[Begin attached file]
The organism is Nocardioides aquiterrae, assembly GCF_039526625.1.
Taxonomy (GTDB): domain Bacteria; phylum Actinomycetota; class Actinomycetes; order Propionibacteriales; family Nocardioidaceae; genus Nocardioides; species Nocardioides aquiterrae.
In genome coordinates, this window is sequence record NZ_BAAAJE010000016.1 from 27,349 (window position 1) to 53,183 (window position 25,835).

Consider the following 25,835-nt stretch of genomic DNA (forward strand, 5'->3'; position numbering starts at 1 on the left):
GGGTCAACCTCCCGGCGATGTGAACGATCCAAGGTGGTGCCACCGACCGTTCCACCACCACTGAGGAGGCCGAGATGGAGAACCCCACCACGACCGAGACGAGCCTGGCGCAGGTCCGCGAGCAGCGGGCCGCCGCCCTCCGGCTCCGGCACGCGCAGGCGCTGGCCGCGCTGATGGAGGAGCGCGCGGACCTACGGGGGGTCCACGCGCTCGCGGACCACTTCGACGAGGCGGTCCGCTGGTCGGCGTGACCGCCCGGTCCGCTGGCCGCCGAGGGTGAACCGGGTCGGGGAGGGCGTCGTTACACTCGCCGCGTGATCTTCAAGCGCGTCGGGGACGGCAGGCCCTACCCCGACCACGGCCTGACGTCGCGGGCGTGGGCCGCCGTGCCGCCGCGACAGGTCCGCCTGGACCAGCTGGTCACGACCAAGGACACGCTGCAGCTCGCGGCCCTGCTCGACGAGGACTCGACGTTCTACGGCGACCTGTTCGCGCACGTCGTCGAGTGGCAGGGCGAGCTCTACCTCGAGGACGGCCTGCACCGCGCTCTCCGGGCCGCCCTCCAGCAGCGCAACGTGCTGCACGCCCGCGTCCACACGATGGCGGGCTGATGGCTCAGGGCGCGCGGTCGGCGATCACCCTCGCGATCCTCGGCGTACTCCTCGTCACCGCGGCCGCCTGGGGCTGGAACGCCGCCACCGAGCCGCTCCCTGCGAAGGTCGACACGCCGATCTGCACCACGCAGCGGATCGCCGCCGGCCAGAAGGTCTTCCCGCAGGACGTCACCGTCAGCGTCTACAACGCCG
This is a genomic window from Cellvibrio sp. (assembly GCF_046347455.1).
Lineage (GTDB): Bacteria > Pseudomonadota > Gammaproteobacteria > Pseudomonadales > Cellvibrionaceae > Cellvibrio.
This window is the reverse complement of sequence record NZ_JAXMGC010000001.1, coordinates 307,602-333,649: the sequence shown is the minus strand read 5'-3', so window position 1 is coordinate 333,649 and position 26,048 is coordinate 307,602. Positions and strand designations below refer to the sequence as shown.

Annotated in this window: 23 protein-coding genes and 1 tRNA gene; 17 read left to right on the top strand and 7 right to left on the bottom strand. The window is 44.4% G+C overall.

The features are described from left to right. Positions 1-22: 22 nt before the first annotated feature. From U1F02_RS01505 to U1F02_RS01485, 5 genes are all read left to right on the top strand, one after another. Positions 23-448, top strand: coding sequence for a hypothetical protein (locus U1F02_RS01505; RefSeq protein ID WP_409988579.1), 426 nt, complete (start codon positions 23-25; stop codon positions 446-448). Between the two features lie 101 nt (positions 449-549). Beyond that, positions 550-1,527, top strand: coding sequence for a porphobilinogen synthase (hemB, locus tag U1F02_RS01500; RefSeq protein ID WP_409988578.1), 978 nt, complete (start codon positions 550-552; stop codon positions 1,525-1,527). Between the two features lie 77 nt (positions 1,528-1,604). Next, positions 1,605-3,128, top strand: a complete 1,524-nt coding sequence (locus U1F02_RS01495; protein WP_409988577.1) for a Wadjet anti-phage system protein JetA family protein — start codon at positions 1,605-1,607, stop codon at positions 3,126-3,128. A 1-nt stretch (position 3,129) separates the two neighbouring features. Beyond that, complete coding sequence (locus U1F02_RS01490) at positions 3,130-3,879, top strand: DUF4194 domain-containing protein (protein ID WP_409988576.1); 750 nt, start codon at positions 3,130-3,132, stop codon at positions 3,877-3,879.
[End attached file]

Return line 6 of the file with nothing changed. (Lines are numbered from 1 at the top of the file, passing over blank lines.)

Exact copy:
This is a genomic window from Cellvibrio sp. (assembly GCF_046347455.1).